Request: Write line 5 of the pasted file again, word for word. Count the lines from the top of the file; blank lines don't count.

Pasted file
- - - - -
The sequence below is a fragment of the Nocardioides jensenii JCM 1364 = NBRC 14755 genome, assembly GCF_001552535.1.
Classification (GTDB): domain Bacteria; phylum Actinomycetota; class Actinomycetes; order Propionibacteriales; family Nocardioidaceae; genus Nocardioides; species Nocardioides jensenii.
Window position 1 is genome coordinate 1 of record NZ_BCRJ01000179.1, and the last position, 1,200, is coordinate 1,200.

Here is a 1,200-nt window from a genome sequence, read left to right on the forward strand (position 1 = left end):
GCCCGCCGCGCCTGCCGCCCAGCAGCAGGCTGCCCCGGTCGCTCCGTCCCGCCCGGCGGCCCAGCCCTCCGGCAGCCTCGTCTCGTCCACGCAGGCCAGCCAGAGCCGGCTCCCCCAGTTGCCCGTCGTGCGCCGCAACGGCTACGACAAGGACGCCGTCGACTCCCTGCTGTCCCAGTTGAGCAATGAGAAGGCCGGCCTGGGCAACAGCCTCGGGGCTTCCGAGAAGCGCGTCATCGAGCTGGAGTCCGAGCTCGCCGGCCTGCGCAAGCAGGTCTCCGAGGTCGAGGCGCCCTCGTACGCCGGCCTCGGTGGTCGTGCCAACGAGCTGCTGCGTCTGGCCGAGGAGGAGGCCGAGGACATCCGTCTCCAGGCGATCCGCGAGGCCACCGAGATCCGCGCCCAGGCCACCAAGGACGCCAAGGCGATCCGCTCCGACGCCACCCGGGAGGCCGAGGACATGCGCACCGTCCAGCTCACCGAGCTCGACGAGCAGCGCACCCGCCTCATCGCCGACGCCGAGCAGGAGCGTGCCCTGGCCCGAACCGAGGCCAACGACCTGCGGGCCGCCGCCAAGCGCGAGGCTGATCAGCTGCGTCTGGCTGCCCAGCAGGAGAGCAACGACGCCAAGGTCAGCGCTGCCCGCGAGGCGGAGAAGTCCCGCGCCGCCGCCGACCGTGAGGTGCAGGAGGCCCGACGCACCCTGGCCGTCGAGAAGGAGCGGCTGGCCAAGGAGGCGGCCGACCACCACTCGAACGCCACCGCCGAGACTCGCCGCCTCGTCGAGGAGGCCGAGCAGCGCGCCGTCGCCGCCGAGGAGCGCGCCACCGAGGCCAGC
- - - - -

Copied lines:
GCCCGCCGCGCCTGCCGCCCAGCAGCAGGCTGCCCCGGTCGCTCCGTCCCGCCCGGCGGCCCAGCCCTCCGGCAGCCTCGTCTCGTCCACGCAGGCCAGCCAGAGCCGGCTCCCCCAGTTGCCCGTCGTGCGCCGCAACGGCTACGACAAGGACGCCGTCGACTCCCTGCTGTCCCAGTTGAGCAATGAGAAGGCCGGCCTGGGCAACAGCCTCGGGGCTTCCGAGAAGCGCGTCATCGAGCTGGAGTCCGAGCTCGCCGGCCTGCGCAAGCAGGTCTCCGAGGTCGAGGCGCCCTCGTACGCCGGCCTCGGTGGTCGTGCCAACGAGCTGCTGCGTCTGGCCGAGGAGGAGGCCGAGGACATCCGTCTCCAGGCGATCCGCGAGGCCACCGAGATCCGCGCCCAGGCCACCAAGGACGCCAAGGCGATCCGCTCCGACGCCACCCGGGAGGCCGAGGACATGCGCACCGTCCAGCTCACCGAGCTCGACGAGCAGCGCACCCGCCTCATCGCCGACGCCGAGCAGGAGCGTGCCCTGGCCCGAACCGAGGCCAACGACCTGCGGGCCGCCGCCAAGCGCGAGGCTGATCAGCTGCGTCTGGCTGCCCAGCAGGAGAGCAACGACGCCAAGGTCAGCGCTGCCCGCGAGGCGGAGAAGTCCCGCGCCGCCGCCGACCGTGAGGTGCAGGAGGCCCGACGCACCCTGGCCGTCGAGAAGGAGCGGCTGGCCAAGGAGGCGGCCGACCACCACTCGAACGCCACCGCCGAGACTCGCCGCCTCGTCGAGGAGGCCGAGCAGCGCGCCGTCGCCGCCGAGGAGCGCGCCACCGAGGCCAGC